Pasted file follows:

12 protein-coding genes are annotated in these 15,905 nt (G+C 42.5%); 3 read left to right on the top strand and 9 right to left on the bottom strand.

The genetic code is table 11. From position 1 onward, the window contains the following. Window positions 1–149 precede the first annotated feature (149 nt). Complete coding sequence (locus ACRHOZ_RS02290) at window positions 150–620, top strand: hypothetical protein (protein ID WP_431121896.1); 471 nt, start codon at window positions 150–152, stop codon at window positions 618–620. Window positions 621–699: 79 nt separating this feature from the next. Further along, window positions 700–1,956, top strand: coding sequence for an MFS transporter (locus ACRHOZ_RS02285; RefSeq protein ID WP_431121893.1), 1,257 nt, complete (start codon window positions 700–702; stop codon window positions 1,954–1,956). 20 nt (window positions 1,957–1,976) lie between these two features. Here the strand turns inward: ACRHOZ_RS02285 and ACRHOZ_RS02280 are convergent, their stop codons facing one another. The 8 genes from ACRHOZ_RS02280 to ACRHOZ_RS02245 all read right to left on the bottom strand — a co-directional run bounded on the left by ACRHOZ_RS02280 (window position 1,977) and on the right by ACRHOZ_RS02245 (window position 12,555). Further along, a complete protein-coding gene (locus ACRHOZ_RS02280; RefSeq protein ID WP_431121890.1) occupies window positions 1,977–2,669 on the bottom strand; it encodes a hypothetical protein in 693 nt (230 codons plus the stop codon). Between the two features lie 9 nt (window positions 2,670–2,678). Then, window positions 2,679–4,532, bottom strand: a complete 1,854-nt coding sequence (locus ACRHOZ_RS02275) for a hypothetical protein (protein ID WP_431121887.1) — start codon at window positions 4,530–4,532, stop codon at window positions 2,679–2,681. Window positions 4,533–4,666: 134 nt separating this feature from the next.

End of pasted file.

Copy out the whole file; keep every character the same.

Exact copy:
12 protein-coding genes are annotated in these 15,905 nt (G+C 42.5%); 3 read left to right on the top strand and 9 right to left on the bottom strand.

The genetic code is table 11. From position 1 onward, the window contains the following. Window positions 1–149 precede the first annotated feature (149 nt). Complete coding sequence (locus ACRHOZ_RS02290) at window positions 150–620, top strand: hypothetical protein (protein ID WP_431121896.1); 471 nt, start codon at window positions 150–152, stop codon at window positions 618–620. Window positions 621–699: 79 nt separating this feature from the next. Further along, window positions 700–1,956, top strand: coding sequence for an MFS transporter (locus ACRHOZ_RS02285; RefSeq protein ID WP_431121893.1), 1,257 nt, complete (start codon window positions 700–702; stop codon window positions 1,954–1,956). 20 nt (window positions 1,957–1,976) lie between these two features. Here the strand turns inward: ACRHOZ_RS02285 and ACRHOZ_RS02280 are convergent, their stop codons facing one another. The 8 genes from ACRHOZ_RS02280 to ACRHOZ_RS02245 all read right to left on the bottom strand — a co-directional run bounded on the left by ACRHOZ_RS02280 (window position 1,977) and on the right by ACRHOZ_RS02245 (window position 12,555). Further along, a complete protein-coding gene (locus ACRHOZ_RS02280; RefSeq protein ID WP_431121890.1) occupies window positions 1,977–2,669 on the bottom strand; it encodes a hypothetical protein in 693 nt (230 codons plus the stop codon). Between the two features lie 9 nt (window positions 2,670–2,678). Then, window positions 2,679–4,532, bottom strand: a complete 1,854-nt coding sequence (locus ACRHOZ_RS02275) for a hypothetical protein (protein ID WP_431121887.1) — start codon at window positions 4,530–4,532, stop codon at window positions 2,679–2,681. Window positions 4,533–4,666: 134 nt separating this feature from the next.